Museum Researches 1953 Smith & Wesson Magnum Revolver

Museum Researches 1953 Smith & Wesson Magnum Revolver

The Smith & Wesson “Pre-Model 27" .357 Magnum revolver researched by the Sweetwater County Historical Museum. It features a high-gloss blued finish, a 6.5 inch barrel, a fully adjustable rear sight and partridge front sight, a target hammer, and target trigger. Photo courtesy of the Sweetwater County Historical Museum

SWEETWATER COUNTY – The Sweetwater County Historical Museum recently researched a storied American handgun – a Smith & Wesson “Pre-Model 27″ .357 magnum revolver that museum staff determined was manufactured in 1953.

In the 1930s, Elmer Keith, Phillip Sharpe, and Douglas Wesson, (the grandson of Smith & Wesson co-founder Daniel B. Wesson), collaborated to create a powerful new revolver cartridge based on a lengthened version of the long-popular .38 Special. The .38 Special’s true bullet diameter is .357 inches, and the new cartridge came to be called the .357 Magnum.

Smith & Wesson introduced the .357 Magnum in 1935 as, basically, a custom-ordered revolver called the “Registered Magnum.” A wide range of options were available, including a choice of 23 different barrel lengths in quarter-inch increments from 3.5 inches to 8.75 inches, six main sight choices, plus any King sight combinations, a blued or nickeled finish, standard or magna grips (after 1934), several different hammer options, and an optional grip adapter.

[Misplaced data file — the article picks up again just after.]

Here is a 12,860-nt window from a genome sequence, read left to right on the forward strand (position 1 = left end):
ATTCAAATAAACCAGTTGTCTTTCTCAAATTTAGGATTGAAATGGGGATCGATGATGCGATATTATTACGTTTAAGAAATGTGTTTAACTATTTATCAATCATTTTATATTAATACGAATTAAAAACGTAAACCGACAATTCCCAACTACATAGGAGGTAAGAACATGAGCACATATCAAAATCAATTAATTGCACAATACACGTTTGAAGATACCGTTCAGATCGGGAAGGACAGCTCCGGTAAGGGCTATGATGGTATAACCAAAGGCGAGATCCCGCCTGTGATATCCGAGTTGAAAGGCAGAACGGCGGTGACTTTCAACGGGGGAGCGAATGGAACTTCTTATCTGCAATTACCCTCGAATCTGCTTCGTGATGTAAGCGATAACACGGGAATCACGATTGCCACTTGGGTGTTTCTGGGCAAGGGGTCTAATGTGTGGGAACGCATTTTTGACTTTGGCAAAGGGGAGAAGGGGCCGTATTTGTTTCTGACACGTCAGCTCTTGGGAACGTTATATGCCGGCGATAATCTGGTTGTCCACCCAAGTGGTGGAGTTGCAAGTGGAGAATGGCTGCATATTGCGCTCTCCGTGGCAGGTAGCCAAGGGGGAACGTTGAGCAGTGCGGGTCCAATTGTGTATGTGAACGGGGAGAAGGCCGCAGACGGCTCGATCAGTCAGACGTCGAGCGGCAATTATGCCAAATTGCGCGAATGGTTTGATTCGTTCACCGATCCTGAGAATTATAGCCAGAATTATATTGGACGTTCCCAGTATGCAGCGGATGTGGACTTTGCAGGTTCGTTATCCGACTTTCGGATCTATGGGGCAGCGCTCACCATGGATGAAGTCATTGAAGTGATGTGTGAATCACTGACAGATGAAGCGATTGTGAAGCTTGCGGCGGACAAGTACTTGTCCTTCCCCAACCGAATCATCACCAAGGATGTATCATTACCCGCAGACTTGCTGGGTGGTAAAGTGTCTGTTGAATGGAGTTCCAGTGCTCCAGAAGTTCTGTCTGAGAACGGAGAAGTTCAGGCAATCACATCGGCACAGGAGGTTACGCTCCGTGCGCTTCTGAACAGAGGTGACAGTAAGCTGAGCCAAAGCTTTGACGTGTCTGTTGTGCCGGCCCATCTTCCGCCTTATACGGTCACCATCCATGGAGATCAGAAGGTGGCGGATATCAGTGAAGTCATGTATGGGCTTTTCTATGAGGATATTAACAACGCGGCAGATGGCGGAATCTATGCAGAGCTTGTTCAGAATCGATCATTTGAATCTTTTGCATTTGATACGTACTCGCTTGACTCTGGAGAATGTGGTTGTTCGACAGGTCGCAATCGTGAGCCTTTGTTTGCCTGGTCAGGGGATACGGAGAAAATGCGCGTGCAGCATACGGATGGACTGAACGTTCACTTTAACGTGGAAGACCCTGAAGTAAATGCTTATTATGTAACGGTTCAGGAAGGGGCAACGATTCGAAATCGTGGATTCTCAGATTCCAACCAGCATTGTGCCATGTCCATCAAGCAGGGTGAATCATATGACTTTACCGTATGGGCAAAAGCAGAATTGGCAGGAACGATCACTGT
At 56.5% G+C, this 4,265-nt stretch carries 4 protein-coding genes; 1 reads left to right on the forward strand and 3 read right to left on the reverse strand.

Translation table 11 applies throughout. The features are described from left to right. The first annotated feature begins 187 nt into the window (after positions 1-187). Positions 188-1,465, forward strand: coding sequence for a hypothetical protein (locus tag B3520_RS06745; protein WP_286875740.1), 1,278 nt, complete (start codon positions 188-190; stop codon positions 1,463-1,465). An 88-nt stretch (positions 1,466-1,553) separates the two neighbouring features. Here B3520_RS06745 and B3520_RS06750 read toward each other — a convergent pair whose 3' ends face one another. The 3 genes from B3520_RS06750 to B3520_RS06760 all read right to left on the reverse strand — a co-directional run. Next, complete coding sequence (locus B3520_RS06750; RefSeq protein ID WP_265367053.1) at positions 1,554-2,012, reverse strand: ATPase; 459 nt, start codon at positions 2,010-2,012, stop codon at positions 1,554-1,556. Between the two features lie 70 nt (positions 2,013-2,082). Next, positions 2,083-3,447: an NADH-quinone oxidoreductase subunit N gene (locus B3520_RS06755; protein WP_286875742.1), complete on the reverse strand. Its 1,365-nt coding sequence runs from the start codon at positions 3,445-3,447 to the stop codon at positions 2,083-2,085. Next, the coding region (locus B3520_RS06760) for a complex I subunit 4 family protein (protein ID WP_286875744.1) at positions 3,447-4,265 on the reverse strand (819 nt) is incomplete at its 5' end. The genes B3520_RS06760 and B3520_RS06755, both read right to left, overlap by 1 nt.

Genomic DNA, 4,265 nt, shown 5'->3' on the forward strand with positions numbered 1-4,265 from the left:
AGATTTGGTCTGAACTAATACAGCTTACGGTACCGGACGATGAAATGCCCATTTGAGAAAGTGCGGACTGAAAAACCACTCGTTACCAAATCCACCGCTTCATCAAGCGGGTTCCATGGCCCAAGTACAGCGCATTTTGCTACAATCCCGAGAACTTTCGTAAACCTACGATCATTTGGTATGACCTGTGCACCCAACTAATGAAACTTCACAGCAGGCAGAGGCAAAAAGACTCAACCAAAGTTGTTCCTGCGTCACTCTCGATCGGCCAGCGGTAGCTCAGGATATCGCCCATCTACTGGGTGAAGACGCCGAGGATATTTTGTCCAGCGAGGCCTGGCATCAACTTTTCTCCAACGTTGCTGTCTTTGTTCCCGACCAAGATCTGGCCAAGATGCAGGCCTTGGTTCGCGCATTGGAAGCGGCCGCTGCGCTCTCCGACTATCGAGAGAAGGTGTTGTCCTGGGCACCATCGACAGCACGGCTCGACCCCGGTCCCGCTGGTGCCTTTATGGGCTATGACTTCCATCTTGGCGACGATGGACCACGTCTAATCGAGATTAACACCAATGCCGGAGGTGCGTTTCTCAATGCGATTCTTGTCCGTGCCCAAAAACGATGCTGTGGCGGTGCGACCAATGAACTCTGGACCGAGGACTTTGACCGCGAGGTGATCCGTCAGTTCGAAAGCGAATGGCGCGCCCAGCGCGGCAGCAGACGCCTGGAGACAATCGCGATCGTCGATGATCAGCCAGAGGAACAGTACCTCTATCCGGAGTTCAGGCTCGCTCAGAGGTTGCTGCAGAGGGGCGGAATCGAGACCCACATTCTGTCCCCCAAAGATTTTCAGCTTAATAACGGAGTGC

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The finished revolver was stamped with its own registration number and shipped with a matching registration card. When the owner filled out and returned the card, he received a registration certificate, which included the owner’s name, registration number, barrel length, and trigger pull, both single and double action, and the signature of Doug Wesson, then the company’s vice president. The Registered Magnum process was discontinued after about 5,500 were produced, as it proved impractical for a revolver that sold for $60.

Original Registered Magnums are valuable and highly sought-after collector’s items. The Registered Magnum bearing Registration No. 2, which belonged to Phillip Sharpe, sold at auction in 2019 for over $54,000. 

The next Smith & Wesson .357 was the “Pre-War Non-Registered Magnum,” of which only 1,418 were made. Production of Smith & Wesson .357s was suspended during World War II, but started up again in 1946 as the “Pre-Model 27.” Starting in 1958, Smith & Wesson began assigning model numbers to its revolvers, and the .357 that began as the Registered Magnum became the Model 27.

Residents with a vintage firearm (or firearms) that would like to learn more about them, contact the museum at (307) 872-6435 or via email at There is no charge for the museum’s Firearms Research Program.